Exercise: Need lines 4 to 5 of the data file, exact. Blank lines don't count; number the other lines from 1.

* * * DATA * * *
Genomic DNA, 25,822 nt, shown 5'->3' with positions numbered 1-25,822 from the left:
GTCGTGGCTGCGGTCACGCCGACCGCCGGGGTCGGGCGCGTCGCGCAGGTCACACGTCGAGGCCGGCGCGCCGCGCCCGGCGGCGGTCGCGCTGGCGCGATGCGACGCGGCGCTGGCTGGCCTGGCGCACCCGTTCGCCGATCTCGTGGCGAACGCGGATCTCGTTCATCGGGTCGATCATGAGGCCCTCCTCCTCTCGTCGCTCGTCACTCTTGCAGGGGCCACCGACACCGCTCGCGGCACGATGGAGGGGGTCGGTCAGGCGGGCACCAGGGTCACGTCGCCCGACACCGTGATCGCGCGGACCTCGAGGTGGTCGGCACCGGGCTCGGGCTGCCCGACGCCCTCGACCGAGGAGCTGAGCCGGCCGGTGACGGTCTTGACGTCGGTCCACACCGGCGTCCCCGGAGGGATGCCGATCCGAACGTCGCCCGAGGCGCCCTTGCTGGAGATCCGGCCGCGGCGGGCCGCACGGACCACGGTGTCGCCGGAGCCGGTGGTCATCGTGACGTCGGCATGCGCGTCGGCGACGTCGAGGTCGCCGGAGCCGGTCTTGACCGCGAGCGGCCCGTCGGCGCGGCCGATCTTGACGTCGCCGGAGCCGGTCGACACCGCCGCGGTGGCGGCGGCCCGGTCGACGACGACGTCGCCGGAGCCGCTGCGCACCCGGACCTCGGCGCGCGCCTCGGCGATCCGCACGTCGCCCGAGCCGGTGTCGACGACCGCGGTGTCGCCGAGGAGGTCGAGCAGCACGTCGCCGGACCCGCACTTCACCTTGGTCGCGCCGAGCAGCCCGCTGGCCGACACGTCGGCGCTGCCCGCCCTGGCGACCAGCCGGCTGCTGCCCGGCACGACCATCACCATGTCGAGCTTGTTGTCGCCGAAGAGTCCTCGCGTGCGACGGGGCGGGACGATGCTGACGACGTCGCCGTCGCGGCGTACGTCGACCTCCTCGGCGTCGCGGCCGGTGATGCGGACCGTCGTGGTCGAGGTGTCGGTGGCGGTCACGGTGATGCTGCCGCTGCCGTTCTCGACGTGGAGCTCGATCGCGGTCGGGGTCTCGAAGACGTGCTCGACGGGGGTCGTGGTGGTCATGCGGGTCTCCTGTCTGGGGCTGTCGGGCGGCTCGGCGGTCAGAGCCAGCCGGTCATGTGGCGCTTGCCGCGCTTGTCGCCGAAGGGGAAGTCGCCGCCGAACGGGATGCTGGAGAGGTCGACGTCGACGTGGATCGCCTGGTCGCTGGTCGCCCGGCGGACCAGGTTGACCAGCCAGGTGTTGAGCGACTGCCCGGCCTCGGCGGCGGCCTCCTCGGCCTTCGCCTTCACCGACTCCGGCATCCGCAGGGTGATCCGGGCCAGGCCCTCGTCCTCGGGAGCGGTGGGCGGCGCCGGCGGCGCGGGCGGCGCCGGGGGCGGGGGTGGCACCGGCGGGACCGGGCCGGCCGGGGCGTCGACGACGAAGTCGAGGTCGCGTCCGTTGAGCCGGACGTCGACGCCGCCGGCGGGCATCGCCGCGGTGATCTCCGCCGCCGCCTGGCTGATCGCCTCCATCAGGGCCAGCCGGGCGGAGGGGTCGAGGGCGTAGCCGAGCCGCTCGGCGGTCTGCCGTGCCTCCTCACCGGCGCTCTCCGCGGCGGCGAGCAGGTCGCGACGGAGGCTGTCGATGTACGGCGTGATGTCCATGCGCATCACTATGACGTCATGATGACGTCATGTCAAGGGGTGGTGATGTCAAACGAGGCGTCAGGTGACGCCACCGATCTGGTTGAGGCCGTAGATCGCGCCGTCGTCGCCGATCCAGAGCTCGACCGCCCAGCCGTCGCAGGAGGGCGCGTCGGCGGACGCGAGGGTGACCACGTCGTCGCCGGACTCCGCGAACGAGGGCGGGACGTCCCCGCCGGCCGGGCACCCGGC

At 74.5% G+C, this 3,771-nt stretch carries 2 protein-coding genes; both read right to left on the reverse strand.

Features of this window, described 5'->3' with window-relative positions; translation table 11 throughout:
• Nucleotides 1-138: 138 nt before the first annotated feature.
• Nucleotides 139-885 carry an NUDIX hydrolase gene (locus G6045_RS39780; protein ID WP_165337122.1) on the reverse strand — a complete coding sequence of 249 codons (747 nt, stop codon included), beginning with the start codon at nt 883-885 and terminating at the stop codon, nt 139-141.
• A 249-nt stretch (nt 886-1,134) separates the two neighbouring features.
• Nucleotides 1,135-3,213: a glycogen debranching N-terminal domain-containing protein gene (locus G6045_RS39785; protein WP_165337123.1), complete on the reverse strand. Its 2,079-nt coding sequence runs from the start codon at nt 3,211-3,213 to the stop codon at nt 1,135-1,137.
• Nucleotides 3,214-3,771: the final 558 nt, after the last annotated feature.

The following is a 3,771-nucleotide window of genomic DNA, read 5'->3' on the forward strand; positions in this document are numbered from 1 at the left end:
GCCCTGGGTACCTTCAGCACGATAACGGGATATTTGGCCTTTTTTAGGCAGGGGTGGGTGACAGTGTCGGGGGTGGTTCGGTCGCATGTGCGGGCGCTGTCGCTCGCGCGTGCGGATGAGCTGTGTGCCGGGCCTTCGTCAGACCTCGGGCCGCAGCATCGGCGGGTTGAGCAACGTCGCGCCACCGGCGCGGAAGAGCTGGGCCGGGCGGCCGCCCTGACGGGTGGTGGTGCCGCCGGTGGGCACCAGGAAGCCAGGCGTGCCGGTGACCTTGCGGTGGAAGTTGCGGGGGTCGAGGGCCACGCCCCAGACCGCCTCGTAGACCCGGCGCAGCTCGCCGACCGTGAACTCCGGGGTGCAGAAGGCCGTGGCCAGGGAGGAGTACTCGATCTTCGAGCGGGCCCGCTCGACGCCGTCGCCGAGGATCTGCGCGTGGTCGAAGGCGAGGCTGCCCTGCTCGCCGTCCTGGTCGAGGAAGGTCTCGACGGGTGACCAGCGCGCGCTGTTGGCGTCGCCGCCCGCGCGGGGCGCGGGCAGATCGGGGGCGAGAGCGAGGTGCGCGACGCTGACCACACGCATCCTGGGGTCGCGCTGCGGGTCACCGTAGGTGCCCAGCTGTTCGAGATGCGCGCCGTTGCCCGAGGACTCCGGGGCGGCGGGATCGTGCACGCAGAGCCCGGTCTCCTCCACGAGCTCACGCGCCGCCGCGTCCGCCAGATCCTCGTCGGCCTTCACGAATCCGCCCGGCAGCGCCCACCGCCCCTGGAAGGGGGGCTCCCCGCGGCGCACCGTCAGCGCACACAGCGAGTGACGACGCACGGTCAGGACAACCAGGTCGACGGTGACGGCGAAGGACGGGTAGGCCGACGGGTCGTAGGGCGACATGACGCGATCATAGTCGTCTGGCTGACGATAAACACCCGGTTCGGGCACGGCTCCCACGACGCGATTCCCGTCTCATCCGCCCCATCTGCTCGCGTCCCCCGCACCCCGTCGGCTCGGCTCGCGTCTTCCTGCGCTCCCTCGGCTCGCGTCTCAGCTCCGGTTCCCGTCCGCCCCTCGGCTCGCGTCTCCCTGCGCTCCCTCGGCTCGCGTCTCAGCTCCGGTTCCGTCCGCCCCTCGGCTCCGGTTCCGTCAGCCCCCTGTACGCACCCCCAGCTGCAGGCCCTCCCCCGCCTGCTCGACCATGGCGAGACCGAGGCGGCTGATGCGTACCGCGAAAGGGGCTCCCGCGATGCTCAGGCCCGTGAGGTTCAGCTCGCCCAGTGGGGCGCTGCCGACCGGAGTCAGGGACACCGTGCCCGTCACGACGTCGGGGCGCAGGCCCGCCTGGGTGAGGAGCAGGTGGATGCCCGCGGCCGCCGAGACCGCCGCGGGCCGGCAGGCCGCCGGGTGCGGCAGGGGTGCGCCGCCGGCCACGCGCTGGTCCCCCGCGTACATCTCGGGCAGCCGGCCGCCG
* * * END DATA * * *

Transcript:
Features of this window, described 5'->3' with window-relative positions; translation table 11 throughout:
• Nucleotides 1-138: 138 nt before the first annotated feature.